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It’s worth noting that bringing what’s easiest isn’t a bad thing, necessarily. Look at the intention behind bringing the easiest: am I exhausted or sad or generally low on resources? Then, bring on the easy! But if bringing the easiest is based on habit or depending on someone else to carry the load, another choice might be yummier.

Again, coming empty-handed is not necessarily a bad thing…since your presence means you are bringing something. You are giving others a chance to offer generosity and care which is a gift. Again, looking at habit and intention is always the best way for me to decide if it’s a healthy choice.

Use your awareness and witness to notice all that you are bringing to a situation. Not just what you say but what you don’t say. Not just what you do but what you don’t do. It’s more than just what’s in the pot…

This is often a question I ask myself before (or less skillfully after) a gathering. How do I want to show up? Knowing that I can only control what I bring, what do I want to do or say?

When I’m bringing my best, it’s easy to focus on that. Notice if you only want to talk about your idea at the meeting or if you forget to ask everybody about how their day went at the dinner table. The whole point of being together is to share what we all have to offer.

Question 3 may seem to imply that you have to taste something that everybody brings. But if you feel terrible when you eat sugar, then don’t have the cupcakes! If someone is dancing big in class and that feels unsettling to you, dance in another part of the room. AND remembering that everybody’s offerings are what makes the whole experience. Appreciating the gift of everybody (whether or not you eat the cupcake) is what makes pot lucks nourishing.

Happy Pot Lucking, everybody! As always, I’d love to hear your thoughts on the Pot Luck of Life … and how the illustrated posts are landing!

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INOF gold netThe Invisible Net of Love is around you always. It can’t be seen, though, only felt. Reach out, ask for help, and there it is. You’re in the weave of someone’s net when you offer a hug, an ear, a pot of soup with crusty bread.
INOL ribs

Your rib cage is your body’s net of love. The home of the heart and lungs, it is the place of energy exchange. Sometimes in fear or pain, the rib cage tightens or collapses in. Take a breath. Feel your heart. Move your thoracic spine. Open to love going out and love coming in.

INOL golden net castAs a recovering English major, I’m a total sucker for a good metaphor.

One of my favorites is The Invisible Net of Love.

Here’s how it goes: we are all surrounded all the time by an Invisible Net of Love but we never see it. The only way we know the Invisible Net of Love is there is when we reach out. As soon as we do, there it is. The net pulls us in and snugs us up giving us support and love and probably some really good casseroles.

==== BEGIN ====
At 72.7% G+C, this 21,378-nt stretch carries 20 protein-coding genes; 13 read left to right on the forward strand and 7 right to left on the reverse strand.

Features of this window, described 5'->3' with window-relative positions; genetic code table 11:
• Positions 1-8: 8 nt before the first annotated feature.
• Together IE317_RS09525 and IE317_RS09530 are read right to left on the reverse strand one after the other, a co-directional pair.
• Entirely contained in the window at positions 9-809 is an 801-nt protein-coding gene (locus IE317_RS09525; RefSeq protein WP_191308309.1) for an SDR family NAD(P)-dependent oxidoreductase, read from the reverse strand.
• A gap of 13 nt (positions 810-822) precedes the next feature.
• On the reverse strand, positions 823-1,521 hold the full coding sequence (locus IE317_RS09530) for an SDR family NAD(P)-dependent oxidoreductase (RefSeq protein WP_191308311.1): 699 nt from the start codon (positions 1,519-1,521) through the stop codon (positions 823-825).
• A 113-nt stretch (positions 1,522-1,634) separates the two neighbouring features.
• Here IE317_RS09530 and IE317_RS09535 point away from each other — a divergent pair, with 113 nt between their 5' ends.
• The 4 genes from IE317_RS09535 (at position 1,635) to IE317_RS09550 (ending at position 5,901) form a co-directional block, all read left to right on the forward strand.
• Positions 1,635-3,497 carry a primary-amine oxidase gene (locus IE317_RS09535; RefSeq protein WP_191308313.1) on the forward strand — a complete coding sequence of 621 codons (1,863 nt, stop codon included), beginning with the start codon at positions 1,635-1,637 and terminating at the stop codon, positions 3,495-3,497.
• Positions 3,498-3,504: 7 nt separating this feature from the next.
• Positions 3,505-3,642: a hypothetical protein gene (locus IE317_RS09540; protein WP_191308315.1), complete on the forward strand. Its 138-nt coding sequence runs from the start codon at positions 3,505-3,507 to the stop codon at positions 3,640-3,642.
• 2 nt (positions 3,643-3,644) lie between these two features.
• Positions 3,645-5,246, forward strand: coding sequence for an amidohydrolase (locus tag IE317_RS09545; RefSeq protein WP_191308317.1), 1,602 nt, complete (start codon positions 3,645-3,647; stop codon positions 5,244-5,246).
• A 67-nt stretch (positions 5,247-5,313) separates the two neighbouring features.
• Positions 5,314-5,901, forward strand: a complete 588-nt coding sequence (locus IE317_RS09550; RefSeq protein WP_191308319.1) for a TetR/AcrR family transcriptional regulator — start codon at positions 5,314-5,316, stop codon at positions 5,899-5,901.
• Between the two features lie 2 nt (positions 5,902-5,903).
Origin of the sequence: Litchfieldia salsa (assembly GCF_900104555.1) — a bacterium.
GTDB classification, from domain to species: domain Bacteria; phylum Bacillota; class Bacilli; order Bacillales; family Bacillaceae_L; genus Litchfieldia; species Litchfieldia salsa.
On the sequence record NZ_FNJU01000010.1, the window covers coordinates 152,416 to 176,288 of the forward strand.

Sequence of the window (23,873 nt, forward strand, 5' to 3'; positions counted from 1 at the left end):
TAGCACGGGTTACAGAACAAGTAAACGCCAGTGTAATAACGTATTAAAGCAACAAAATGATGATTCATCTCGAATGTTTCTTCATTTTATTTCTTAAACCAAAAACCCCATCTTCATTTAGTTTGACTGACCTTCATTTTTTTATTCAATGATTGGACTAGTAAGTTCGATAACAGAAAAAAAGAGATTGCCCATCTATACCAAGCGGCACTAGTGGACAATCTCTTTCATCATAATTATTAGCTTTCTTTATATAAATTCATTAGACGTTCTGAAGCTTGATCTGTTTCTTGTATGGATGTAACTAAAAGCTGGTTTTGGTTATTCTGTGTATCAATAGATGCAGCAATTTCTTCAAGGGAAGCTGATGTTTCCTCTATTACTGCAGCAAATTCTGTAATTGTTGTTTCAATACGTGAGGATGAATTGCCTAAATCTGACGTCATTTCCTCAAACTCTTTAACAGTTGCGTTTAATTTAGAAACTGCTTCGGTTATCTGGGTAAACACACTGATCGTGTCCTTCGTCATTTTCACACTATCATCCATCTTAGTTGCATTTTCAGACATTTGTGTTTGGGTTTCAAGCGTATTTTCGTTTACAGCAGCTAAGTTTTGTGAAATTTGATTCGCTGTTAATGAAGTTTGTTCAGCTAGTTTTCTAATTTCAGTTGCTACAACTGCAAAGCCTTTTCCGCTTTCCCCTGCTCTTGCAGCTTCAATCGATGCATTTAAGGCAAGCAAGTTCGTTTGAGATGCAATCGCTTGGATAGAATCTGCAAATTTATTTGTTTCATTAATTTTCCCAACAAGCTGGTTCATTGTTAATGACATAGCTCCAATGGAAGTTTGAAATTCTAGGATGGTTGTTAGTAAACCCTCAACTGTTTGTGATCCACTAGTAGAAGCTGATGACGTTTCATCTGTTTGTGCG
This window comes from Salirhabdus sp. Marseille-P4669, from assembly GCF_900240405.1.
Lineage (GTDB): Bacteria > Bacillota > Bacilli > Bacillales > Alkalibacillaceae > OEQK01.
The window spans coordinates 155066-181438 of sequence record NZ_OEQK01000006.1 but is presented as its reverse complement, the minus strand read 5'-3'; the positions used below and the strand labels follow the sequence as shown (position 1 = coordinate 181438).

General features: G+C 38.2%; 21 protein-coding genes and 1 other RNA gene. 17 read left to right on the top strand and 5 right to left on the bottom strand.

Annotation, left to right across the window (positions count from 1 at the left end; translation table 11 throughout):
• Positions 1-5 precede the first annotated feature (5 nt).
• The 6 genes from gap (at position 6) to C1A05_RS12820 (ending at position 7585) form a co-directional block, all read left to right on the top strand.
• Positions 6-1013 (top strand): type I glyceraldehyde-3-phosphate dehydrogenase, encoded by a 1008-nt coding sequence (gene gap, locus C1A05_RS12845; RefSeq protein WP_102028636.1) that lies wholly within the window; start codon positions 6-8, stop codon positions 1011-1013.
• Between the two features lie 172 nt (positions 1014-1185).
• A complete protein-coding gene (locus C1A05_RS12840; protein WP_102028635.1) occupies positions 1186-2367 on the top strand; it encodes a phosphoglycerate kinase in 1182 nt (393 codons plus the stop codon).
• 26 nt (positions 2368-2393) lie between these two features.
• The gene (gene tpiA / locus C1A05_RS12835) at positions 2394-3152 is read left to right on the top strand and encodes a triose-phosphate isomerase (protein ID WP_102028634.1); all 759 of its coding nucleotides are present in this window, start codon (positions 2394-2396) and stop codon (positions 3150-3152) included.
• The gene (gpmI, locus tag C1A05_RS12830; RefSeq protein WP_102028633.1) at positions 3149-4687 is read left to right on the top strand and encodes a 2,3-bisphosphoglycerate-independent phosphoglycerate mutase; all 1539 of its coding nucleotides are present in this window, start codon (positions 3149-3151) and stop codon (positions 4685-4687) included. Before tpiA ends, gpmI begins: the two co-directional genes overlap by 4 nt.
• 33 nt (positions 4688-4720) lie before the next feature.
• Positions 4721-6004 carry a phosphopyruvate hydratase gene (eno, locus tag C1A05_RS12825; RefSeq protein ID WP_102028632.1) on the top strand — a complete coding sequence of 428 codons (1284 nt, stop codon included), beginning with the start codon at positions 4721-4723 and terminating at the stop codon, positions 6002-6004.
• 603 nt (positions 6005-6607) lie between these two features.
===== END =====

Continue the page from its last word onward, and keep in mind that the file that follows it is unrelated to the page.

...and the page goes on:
So if you tell me that you are struggling with something, I’ll calmly tell you that I’m in your Invisible Net of Love and all I need is for you to reach out and ask for help. Just ask for help.

Years ago, I discovered what a gift it is to be of service, to give help when it’s needed. I love being part of the Invisible Net of Love: organizing meals, or spending time at the hospital, and when the call comes, I give world-class hugs. Being in someone’s Invisible Net of Love opens my heart.

Recently, though, I’ve been on the other side of the Net. Struggling with my beloved’s debilitating herniated disc injury, I felt stressed, overwhelmed, and alone. I could feel myself tighten and starting to collapse. For a couple of weeks, I didn’t talk much about it and didn’t ask for help. It seemed lame to ask for help for this. No one had cancer. No one had died. It seemed like I ought to be able to handle it and not get all whiney pants about it.

About three weeks into Frank’s injury, I went out for first time with a friend for dinner. I was anxious about leaving him. At an outdoor table on an unexpectedly lovely July night, she asked what she could do to help.

“Oh, you know, I’m fine, I think. I don’t think we really need anything,” I lamely lied through my teeth.

My friend looked at me steadily across the table and crossed her arms.
“Remember those times you brought meals to your friend who was in chemo?”
“Um, yeah.”
“And remember when you went and sat with our friend’s son in the hospital every week that summer?”
“Yes, of course.”
“And remember when you came to see me even though I was depressed and could barely deal with anything? Remember how you sat with me in the garden and talked? Remember all that?”
I was suspicious now. “Ah, yes, yes I do.”
“Well, how did you feel when you did those things?”
“Great. It was a relief to do even something small to be helpful. I loved it.”
She leaned in a little closer.
“You are depriving your friends of that great feeling by not reaching out and asking for help.”

She got me. Trapped in my own damn metaphor.

Whether or not we’re willing to acknowledge it, we are all inextricably connected. None of us, not one of us can make it alone. We need each other.

This is the summer that I discovered that not just offering help, but asking for help is a spiritual practice.

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